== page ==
In the late 1990s, when I was a senior in college, I had the wonderful opportunity to see Eve Ensler perform The Vagina Monologues as a one woman show on my campus as part of the dedication celebration for the newly funded Women’s Studies chair which would allow for the formal creation of a Women’s Studies major. Since I was one of the students most involved with the program, I was given one of the few tickets for students.
Since so few students attended the show, Sunday brunch conversation the next day largely consisted of a discussion of The Vagina Monologues over dining hall french toast sticks. One of my friends was very uncomfortable with the conversation because I was consistently using the word vagina “in mixed company”. I try to be respectful of others’ limits, but I couldn’t wrap my head around how to talk about this show without using the word vagina. Plus, it’s not a slang or pejorative term – it’s a formal anatomical name for a body part.
Given that The Vagina Monologues were part of my plans for the week, this experience immediately came to mind when my former students shared a Jezebel.com post about a tenth grade science teacher facing investigation and possible disciplinary action for using the word vagina in an anatomy lesson. Seriously? Once again, this is a formal biological term for a body part. Yes, it’s a body part associated with sex and reproduction, but we need to be able to use these words.
When I teach Psychology of Women and get to development, reproduction, and women’s health, I typically have to spend a few minutes just saying vagina repeatedly until the giggles stop, the discomfort dies down, and we can actually move on with the content of the class. Yes, words have power – but we don’t get like this about the words knee or forehead. People run around in “Save the Ta-Tas” t-shirts. Why can’t we say vagina?
One of the fundraisers the students staging The Vagina Monologues did this year was to sell buttons that say “I ♥ My Vagina”. Yes, we should love our vaginas and the vaginas of our consensual sexual partners. I also think we should love the word vagina. Let’s stop being scared of this one. Don’t shush people if they say it in public. Don’t try to come up with covert ways of referring to vaginas without using this word. Just say vagina.
Vagina. Vagina, vagina, vagina. Va-gin-a.
Give me a V, give me an A, give me a G, give me an I, give me an N, give me an A. What’s that spell? VAGINA!
Come on – say it with me: Vagina!
Be loud. Be proud. Love and respect vaginas, but also embrace the word. Some words need to be normalized. It astounds and saddens me that this has not yet happened with vagina. Let’s change that starting today.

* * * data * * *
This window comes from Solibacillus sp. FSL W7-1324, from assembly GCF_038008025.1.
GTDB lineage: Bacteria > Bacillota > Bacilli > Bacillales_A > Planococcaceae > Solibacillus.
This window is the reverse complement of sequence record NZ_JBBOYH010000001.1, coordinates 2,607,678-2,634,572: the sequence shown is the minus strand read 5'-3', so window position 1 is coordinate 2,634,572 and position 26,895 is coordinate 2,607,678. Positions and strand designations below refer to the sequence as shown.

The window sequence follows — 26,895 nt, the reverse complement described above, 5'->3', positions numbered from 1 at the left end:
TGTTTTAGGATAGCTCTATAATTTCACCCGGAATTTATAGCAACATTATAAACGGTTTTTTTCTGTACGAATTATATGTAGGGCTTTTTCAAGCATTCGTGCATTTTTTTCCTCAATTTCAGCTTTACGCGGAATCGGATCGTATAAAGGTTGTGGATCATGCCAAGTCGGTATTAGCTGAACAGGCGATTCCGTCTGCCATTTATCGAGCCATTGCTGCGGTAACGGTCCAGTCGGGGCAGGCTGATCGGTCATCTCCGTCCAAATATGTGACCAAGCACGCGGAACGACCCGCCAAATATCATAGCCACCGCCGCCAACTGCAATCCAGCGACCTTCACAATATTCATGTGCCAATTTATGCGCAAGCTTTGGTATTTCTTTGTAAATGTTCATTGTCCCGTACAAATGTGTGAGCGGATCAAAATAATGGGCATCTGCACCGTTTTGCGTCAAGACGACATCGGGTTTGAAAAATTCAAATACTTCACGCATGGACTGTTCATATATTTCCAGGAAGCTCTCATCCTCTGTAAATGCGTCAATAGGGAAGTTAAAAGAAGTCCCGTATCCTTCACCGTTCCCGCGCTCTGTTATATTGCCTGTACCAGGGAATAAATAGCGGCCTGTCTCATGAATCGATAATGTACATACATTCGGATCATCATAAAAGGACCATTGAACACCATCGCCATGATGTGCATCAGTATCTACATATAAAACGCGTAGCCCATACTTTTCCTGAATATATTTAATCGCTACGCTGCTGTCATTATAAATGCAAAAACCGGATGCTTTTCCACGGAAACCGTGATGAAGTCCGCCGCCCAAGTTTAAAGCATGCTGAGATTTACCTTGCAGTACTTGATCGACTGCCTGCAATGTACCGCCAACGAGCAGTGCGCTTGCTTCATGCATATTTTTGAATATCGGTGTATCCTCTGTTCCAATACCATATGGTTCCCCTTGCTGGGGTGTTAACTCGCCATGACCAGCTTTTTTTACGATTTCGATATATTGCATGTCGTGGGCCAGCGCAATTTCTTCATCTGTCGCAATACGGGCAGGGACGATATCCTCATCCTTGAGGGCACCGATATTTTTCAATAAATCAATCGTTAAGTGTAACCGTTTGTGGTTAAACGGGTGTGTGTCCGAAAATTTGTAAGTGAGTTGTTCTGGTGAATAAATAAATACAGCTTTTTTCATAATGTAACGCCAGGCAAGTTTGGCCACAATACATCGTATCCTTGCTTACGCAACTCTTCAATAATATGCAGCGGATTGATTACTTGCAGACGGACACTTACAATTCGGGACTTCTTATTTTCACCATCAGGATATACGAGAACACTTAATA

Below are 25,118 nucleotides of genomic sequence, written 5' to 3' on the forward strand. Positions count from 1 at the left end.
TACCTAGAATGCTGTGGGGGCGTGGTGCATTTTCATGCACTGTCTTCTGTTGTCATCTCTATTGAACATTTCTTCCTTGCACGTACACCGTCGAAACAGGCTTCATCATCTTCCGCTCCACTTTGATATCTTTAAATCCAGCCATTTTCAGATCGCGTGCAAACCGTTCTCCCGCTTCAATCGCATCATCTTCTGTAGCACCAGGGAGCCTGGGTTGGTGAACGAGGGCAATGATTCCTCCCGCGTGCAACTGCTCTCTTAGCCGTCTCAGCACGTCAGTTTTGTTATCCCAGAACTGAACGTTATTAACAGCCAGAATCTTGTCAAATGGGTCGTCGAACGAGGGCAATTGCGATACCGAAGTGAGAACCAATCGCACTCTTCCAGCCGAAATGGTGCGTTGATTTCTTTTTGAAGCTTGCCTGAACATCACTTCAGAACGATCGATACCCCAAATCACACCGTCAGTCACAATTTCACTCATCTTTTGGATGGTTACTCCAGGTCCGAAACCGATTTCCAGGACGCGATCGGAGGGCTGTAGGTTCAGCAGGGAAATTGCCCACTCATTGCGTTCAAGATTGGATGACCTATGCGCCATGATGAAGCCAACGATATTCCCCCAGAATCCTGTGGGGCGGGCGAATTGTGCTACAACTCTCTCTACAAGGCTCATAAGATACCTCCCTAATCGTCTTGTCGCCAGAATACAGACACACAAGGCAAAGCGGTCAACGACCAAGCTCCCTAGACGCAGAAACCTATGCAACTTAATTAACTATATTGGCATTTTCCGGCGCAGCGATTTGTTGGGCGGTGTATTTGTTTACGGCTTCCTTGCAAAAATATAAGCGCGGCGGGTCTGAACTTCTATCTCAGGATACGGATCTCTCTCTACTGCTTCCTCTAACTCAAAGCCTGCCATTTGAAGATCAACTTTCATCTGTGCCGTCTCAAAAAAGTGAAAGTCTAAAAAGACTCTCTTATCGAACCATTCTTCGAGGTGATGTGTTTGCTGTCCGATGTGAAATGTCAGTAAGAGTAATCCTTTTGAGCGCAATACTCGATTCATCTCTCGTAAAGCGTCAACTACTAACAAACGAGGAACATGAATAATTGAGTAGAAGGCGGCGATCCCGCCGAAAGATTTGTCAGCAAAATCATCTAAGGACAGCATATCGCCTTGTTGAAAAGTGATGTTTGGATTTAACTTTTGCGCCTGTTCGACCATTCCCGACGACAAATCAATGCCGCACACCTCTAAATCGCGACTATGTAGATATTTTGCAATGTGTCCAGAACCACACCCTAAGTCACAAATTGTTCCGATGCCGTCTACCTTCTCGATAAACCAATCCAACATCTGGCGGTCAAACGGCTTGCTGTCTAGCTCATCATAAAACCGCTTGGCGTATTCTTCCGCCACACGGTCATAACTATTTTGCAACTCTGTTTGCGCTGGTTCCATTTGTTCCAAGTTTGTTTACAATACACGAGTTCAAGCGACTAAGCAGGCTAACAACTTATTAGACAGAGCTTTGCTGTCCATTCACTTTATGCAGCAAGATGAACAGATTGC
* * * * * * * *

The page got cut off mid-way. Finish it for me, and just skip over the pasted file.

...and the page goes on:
My friend and colleague Patty Chantrill loves clever menstrual puns as much as I do, and recently snapped this picture of an area billboard from her car. I’ve edited the photo to try to highlight the sign, but there’s only so much one can do with a Blackberry in motion [clicking the image will show you a larger, slightly clearer version]. The sign features a photo of presumably female feet in high-heeled shoes, wearing a ball and chain, next to the words, “Does Your Period Feel More Like a Sentence? There’s Help.” This is followed by the name of a local women’s health clinic that shall remain unnamed.
The clinic offers numerous treatments for heavy periods, including NovaSure endometrial ablation, a process of permanently removing the uterine lining with radio frequency, and HerOption cryoablation, which removes the uterine lining by freezing the tissue. I haven’t yet researched these procedures enough to form strong opinions for or against them, but I do have strong opinions about some of the other procedures offered by this clinic. They are providers of what their website terms ‘aesthetic gynecological surgery’, which includes such mutilations as labiaplasty, G-spot augmentation, vaginal rejuvenation, and ‘radiofrequency tightening’. Check out the price list for these crimes against womanity:
- Labiaplasty: $4200 (surgery cost)*
- Vaginoplasty: $6000 (surgery costs)*
- Combined Labiaplasty and Vaginoplasty: $9400 (surgery cost)*
- *IV sedation is done by a separately contracted CRNA and is $150 per hour.
- Radiofrequency Tightening $999 (never covered by insurance)
- Initial G-spot augmentation (hyaluronic acid, lasts up to 4 months): $100 for initial 30 minute consultation, $850 for initial G-spot augmentation itself (never covered by insurance)
- Follow-Up G-Spot Augmentations (hyaluronic acid, lasts up to 4 months): $600 each (never covered by insurance)
May I recommend, again, Lisa Rogers’ documentary film, In Search of the Perfect Vagina? You can watch the film for no cost at all at either link, no insurance needed, and discover that you already have the perfect vagina.
Research by SMCR members Tomi-Ann Roberts and Nicki Dunnavan garnered a lot of attention this week. Stories showed up at Live Science – Why Why Women Should Bring Their Periods ‘Out of the Closet, popular ladyblog Jezebel – Your Period Is a Time for Deep Lady-Bonding, and the Daily Mail - Women, start talking about it. Period! Roberts and Dunnavan surveyed 340 religious and non-religious women about their experiences and attitudes about menstruation. As the Daily Mail reported: ”U.S. researchers say women across the world need to be more positive about menstruation – and that means talking about it in public.”
There’s been lots of public discussion about contraception, some might say too much! The birth control/medical insurance coverage brouhaha hit a boiling point last week with Rush Limbaugh’s egregious comments about Sandra Fluke, and the heated debate rages still. Maureen J Andrade at OpenSalon writes that Birth Control Is Not a Women’s Issue: It’s a Human Right, while Asma T. Uddin and Ashley McGuire, blogging at the Washington Post, insist It’s about religious liberty, not birth control. A group of crafters has come up with a unique protest action: sending “interfering” male government members a knitted or crocheted uterus, vagina or cervix, while feministing.com has invited readers to Talk About Birth Control For REAL.